It was only 81 years ago back on February 27, 1932 when Sir James Chadwick (not pictured above) published a letter announcing his discovery of the neutron. Besides giving students a new particle to memorize, Chadwick’s discovery also helped lead the world into the nuclear age by allowing science to split the atom. The atomic bomb would not have been possible without Chadwick’s work, so… thanks?
Chadwick won the 1935 Nobel Prize for Physics for his neutron discovery, and went on to work on the famous Manhattan Project during World War II after being captured by the Germans during World War I. During his internment, Chadwick was allowed to set up a lab and continue his work.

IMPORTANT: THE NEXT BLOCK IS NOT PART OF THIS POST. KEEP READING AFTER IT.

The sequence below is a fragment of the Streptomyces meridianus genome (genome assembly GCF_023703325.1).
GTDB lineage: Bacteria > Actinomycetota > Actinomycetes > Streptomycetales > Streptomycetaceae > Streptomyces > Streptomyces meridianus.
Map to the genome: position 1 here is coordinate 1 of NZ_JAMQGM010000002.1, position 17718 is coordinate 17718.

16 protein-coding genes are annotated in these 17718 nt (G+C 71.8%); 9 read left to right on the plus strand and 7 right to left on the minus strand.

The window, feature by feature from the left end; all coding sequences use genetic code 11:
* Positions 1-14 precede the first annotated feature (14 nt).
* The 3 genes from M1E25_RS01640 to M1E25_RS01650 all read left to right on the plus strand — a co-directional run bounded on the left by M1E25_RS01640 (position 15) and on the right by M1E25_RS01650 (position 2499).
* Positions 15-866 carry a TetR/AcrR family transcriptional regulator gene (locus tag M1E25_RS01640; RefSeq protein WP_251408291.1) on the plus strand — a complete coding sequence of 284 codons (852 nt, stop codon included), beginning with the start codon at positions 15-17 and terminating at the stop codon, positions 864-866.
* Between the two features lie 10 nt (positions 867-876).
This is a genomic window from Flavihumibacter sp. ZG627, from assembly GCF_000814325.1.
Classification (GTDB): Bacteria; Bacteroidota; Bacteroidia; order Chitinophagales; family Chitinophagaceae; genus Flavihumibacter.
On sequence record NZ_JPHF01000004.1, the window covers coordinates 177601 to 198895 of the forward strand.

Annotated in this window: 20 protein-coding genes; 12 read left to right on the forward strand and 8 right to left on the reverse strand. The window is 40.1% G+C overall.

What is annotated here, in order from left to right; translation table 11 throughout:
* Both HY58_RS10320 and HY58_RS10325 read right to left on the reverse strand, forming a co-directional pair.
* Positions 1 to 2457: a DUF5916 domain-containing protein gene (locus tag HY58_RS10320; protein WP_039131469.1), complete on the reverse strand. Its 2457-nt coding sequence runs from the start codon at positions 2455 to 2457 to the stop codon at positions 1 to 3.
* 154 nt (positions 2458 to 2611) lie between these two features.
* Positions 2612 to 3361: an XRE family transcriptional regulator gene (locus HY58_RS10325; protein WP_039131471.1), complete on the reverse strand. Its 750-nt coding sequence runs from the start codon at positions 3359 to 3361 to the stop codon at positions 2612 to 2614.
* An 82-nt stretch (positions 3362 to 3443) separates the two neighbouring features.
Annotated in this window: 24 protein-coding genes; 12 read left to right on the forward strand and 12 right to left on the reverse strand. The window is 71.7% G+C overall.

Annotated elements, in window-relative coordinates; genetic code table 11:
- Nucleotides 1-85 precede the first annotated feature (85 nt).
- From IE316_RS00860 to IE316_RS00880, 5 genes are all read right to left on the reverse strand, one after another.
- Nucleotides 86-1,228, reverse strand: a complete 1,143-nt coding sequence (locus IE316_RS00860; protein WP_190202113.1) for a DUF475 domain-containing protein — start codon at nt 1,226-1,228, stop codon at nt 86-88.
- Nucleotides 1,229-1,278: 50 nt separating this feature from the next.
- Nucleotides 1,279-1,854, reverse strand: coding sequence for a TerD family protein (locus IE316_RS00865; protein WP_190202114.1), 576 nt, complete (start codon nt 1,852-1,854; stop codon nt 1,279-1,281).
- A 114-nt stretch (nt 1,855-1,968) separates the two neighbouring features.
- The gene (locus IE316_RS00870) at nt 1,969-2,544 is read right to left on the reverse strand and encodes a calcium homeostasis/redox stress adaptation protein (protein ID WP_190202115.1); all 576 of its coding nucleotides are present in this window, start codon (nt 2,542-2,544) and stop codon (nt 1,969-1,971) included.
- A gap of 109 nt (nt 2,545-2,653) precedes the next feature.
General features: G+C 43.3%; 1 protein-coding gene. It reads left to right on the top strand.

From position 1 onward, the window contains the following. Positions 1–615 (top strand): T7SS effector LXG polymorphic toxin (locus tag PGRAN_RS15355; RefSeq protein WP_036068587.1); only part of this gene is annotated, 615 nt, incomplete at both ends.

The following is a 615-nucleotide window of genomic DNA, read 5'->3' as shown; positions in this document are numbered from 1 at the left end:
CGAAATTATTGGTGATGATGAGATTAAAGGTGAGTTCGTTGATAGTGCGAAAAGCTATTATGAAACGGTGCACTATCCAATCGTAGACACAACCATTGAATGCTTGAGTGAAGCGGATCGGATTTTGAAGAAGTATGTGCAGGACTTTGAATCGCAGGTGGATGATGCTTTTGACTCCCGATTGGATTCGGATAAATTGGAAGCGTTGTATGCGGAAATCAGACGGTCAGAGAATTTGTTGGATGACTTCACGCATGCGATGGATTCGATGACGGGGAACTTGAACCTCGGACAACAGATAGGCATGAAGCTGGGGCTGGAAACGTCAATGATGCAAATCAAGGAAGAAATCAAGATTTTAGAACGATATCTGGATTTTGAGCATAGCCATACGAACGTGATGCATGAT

The neutron was key to splitting the atom because its lack of an electrical charge allows it to pass through electric barriers of the heavy atoms used to start nuclear chain reactions. So, yeah, it’s pretty important.
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